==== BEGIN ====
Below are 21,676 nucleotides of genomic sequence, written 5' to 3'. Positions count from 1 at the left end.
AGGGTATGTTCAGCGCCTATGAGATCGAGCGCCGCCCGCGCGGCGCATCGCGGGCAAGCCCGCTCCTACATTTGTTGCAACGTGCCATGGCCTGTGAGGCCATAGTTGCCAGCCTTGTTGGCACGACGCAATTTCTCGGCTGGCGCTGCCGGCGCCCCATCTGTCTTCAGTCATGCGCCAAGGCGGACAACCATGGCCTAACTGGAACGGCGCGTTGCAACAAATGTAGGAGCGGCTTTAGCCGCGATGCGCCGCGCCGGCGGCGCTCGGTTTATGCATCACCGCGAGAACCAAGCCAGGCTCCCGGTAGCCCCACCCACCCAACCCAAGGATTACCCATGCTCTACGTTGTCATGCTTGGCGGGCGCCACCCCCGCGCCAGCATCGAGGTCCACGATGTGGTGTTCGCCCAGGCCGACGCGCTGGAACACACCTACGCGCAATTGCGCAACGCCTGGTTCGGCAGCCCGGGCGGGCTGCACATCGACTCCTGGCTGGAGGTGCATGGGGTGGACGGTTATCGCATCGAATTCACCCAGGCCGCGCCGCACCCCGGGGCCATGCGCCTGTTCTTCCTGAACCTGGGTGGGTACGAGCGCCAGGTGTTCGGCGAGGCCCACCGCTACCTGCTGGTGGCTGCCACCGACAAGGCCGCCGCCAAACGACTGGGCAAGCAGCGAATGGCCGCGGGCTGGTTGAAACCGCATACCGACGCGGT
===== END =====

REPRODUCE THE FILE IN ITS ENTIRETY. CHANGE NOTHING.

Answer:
Below are 21,676 nucleotides of genomic sequence, written 5' to 3'. Positions count from 1 at the left end.
AGGGTATGTTCAGCGCCTATGAGATCGAGCGCCGCCCGCGCGGCGCATCGCGGGCAAGCCCGCTCCTACATTTGTTGCAACGTGCCATGGCCTGTGAGGCCATAGTTGCCAGCCTTGTTGGCACGACGCAATTTCTCGGCTGGCGCTGCCGGCGCCCCATCTGTCTTCAGTCATGCGCCAAGGCGGACAACCATGGCCTAACTGGAACGGCGCGTTGCAACAAATGTAGGAGCGGCTTTAGCCGCGATGCGCCGCGCCGGCGGCGCTCGGTTTATGCATCACCGCGAGAACCAAGCCAGGCTCCCGGTAGCCCCACCCACCCAACCCAAGGATTACCCATGCTCTACGTTGTCATGCTTGGCGGGCGCCACCCCCGCGCCAGCATCGAGGTCCACGATGTGGTGTTCGCCCAGGCCGACGCGCTGGAACACACCTACGCGCAATTGCGCAACGCCTGGTTCGGCAGCCCGGGCGGGCTGCACATCGACTCCTGGCTGGAGGTGCATGGGGTGGACGGTTATCGCATCGAATTCACCCAGGCCGCGCCGCACCCCGGGGCCATGCGCCTGTTCTTCCTGAACCTGGGTGGGTACGAGCGCCAGGTGTTCGGCGAGGCCCACCGCTACCTGCTGGTGGCTGCCACCGACAAGGCCGCCGCCAAACGACTGGGCAAGCAGCGAATGGCCGCGGGCTGGTTGAAACCGCATACCGACGCGGT